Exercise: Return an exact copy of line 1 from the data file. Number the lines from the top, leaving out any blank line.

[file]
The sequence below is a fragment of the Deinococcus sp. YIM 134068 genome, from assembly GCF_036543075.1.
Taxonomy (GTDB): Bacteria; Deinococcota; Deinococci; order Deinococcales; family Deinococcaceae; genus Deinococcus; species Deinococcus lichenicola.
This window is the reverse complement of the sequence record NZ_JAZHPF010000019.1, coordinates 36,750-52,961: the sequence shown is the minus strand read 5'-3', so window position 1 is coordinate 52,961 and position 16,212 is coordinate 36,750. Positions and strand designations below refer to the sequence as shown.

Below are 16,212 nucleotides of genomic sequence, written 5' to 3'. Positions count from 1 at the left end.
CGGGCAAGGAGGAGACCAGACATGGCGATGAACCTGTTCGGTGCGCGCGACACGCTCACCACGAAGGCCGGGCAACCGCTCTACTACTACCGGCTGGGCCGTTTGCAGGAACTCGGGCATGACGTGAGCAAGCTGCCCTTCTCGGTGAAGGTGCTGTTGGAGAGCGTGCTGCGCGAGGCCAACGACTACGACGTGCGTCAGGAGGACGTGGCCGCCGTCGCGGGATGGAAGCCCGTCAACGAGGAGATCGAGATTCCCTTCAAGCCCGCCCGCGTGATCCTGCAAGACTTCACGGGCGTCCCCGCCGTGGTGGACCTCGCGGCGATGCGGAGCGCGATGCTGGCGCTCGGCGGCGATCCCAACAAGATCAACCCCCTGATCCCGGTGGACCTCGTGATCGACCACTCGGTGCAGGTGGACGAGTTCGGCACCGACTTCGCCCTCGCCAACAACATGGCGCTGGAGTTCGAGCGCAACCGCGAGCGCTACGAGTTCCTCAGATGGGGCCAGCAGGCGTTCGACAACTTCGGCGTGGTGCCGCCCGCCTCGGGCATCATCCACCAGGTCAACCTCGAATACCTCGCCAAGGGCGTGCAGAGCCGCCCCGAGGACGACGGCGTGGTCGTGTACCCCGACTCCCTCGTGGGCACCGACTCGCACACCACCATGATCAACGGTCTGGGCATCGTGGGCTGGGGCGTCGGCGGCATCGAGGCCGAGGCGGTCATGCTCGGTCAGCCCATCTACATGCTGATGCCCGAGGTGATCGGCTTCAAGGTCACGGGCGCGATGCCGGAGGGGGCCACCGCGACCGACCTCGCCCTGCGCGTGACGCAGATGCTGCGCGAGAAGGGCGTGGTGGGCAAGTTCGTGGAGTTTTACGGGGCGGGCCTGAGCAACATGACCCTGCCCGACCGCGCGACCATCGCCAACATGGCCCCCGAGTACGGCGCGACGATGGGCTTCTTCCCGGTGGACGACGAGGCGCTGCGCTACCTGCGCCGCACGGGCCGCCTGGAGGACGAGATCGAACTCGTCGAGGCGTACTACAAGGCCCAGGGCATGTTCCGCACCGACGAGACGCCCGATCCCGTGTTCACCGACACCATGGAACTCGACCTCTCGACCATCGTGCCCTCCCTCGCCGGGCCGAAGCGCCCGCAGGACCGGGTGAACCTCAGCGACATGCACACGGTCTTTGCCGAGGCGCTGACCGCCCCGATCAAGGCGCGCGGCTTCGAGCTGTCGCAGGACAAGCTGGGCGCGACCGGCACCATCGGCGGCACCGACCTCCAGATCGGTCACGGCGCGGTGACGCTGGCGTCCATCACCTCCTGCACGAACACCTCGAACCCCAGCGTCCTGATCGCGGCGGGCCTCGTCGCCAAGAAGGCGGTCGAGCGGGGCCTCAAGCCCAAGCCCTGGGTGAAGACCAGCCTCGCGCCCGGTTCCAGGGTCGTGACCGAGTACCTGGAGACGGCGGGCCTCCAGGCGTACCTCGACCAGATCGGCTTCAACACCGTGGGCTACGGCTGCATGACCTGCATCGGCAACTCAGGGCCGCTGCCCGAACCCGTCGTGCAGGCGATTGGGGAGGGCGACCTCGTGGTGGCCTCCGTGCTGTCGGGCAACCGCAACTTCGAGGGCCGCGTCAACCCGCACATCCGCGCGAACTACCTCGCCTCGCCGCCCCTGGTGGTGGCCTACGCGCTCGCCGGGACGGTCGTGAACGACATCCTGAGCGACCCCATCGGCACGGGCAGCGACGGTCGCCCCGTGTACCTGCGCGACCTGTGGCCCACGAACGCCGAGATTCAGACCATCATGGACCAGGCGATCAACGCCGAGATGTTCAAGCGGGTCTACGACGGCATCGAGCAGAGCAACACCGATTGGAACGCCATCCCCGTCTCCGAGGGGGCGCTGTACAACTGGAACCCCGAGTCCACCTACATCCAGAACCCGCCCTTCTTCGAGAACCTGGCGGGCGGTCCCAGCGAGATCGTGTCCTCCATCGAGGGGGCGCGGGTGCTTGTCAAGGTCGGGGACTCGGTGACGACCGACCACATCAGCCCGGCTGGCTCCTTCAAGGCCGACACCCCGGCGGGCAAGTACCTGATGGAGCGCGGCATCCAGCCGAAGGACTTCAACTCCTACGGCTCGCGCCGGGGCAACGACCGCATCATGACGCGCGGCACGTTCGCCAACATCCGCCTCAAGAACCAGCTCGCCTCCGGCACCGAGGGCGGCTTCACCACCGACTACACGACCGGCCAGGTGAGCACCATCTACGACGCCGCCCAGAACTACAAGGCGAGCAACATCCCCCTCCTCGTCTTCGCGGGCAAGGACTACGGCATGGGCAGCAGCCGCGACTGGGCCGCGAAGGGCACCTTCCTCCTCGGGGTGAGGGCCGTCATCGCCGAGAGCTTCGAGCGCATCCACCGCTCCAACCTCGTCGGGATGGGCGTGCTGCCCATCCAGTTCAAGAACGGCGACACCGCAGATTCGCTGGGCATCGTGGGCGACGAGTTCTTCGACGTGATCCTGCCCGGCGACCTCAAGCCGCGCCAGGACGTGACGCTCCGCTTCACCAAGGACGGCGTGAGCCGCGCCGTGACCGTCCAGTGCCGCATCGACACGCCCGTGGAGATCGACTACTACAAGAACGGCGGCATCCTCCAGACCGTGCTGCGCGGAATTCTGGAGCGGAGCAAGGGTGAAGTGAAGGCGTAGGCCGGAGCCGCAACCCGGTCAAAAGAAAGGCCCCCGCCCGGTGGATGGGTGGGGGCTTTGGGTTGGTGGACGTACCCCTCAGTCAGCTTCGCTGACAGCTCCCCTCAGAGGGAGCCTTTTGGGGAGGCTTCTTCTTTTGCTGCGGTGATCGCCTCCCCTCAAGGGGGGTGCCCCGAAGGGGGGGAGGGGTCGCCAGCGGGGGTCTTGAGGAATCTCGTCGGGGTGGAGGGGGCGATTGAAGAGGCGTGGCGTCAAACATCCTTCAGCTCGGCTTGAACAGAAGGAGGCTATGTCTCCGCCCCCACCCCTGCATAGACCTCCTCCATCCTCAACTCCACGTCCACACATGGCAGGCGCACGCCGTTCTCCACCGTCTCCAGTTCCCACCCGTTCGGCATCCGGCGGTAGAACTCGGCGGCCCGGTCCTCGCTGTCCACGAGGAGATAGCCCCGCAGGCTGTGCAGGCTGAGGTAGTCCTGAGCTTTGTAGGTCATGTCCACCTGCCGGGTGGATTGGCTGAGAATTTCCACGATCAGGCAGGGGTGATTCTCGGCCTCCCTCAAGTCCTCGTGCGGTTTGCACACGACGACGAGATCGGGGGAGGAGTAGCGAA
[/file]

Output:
The sequence below is a fragment of the Deinococcus sp. YIM 134068 genome, from assembly GCF_036543075.1.